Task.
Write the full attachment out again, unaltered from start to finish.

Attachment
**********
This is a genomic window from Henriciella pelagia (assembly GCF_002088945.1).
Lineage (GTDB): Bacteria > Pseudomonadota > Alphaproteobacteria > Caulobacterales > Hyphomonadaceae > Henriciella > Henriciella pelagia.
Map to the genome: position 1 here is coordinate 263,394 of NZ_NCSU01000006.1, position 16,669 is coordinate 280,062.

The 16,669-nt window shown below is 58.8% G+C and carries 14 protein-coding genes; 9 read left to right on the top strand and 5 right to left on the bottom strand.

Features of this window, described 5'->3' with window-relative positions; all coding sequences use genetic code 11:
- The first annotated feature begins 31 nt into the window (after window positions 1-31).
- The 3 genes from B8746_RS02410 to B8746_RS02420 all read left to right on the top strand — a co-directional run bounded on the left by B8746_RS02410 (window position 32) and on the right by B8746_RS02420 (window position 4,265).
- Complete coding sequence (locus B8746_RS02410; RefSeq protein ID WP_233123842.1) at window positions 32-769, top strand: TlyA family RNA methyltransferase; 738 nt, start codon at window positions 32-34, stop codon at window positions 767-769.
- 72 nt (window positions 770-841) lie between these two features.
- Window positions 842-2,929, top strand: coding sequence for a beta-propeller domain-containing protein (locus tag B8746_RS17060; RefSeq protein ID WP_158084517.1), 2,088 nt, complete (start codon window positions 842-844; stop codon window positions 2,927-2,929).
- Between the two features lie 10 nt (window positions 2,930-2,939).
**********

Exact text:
This is a genomic window from Henriciella pelagia (assembly GCF_002088945.1).
Lineage (GTDB): Bacteria > Pseudomonadota > Alphaproteobacteria > Caulobacterales > Hyphomonadaceae > Henriciella > Henriciella pelagia.
Map to the genome: position 1 here is coordinate 263,394 of NZ_NCSU01000006.1, position 16,669 is coordinate 280,062.

The 16,669-nt window shown below is 58.8% G+C and carries 14 protein-coding genes; 9 read left to right on the top strand and 5 right to left on the bottom strand.

Features of this window, described 5'->3' with window-relative positions; all coding sequences use genetic code 11:
- The first annotated feature begins 31 nt into the window (after window positions 1-31).
- The 3 genes from B8746_RS02410 to B8746_RS02420 all read left to right on the top strand — a co-directional run bounded on the left by B8746_RS02410 (window position 32) and on the right by B8746_RS02420 (window position 4,265).
- Complete coding sequence (locus B8746_RS02410; RefSeq protein ID WP_233123842.1) at window positions 32-769, top strand: TlyA family RNA methyltransferase; 738 nt, start codon at window positions 32-34, stop codon at window positions 767-769.
- 72 nt (window positions 770-841) lie between these two features.
- Window positions 842-2,929, top strand: coding sequence for a beta-propeller domain-containing protein (locus tag B8746_RS17060; RefSeq protein ID WP_158084517.1), 2,088 nt, complete (start codon window positions 842-844; stop codon window positions 2,927-2,929).
- Between the two features lie 10 nt (window positions 2,930-2,939).